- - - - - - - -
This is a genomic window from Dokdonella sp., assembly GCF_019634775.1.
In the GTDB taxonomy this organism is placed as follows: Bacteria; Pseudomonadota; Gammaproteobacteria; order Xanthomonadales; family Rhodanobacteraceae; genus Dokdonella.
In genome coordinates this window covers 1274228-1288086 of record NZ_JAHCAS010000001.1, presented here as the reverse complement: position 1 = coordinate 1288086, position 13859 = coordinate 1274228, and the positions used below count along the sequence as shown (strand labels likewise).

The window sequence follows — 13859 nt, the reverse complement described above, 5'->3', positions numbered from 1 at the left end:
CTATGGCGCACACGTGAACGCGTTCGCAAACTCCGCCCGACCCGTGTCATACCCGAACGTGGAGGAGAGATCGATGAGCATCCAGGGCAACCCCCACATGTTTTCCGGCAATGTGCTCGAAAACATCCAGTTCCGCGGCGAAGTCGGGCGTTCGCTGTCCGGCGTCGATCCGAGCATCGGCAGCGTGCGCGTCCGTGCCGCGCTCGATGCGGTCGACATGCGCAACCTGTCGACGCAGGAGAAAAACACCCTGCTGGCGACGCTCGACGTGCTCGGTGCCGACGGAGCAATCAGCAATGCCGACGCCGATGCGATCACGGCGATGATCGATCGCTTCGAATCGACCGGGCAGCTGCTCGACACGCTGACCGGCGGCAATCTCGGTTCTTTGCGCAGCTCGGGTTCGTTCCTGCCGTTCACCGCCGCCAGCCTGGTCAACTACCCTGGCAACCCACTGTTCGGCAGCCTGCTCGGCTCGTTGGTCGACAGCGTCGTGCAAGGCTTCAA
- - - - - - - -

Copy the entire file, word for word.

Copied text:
This is a genomic window from Dokdonella sp., assembly GCF_019634775.1.
In the GTDB taxonomy this organism is placed as follows: Bacteria; Pseudomonadota; Gammaproteobacteria; order Xanthomonadales; family Rhodanobacteraceae; genus Dokdonella.
In genome coordinates this window covers 1274228-1288086 of record NZ_JAHCAS010000001.1, presented here as the reverse complement: position 1 = coordinate 1288086, position 13859 = coordinate 1274228, and the positions used below count along the sequence as shown (strand labels likewise).

The window sequence follows — 13859 nt, the reverse complement described above, 5'->3', positions numbered from 1 at the left end:
CTATGGCGCACACGTGAACGCGTTCGCAAACTCCGCCCGACCCGTGTCATACCCGAACGTGGAGGAGAGATCGATGAGCATCCAGGGCAACCCCCACATGTTTTCCGGCAATGTGCTCGAAAACATCCAGTTCCGCGGCGAAGTCGGGCGTTCGCTGTCCGGCGTCGATCCGAGCATCGGCAGCGTGCGCGTCCGTGCCGCGCTCGATGCGGTCGACATGCGCAACCTGTCGACGCAGGAGAAAAACACCCTGCTGGCGACGCTCGACGTGCTCGGTGCCGACGGAGCAATCAGCAATGCCGACGCCGATGCGATCACGGCGATGATCGATCGCTTCGAATCGACCGGGCAGCTGCTCGACACGCTGACCGGCGGCAATCTCGGTTCTTTGCGCAGCTCGGGTTCGTTCCTGCCGTTCACCGCCGCCAGCCTGGTCAACTACCCTGGCAACCCACTGTTCGGCAGCCTGCTCGGCTCGTTGGTCGACAGCGTCGTGCAAGGCTTCAA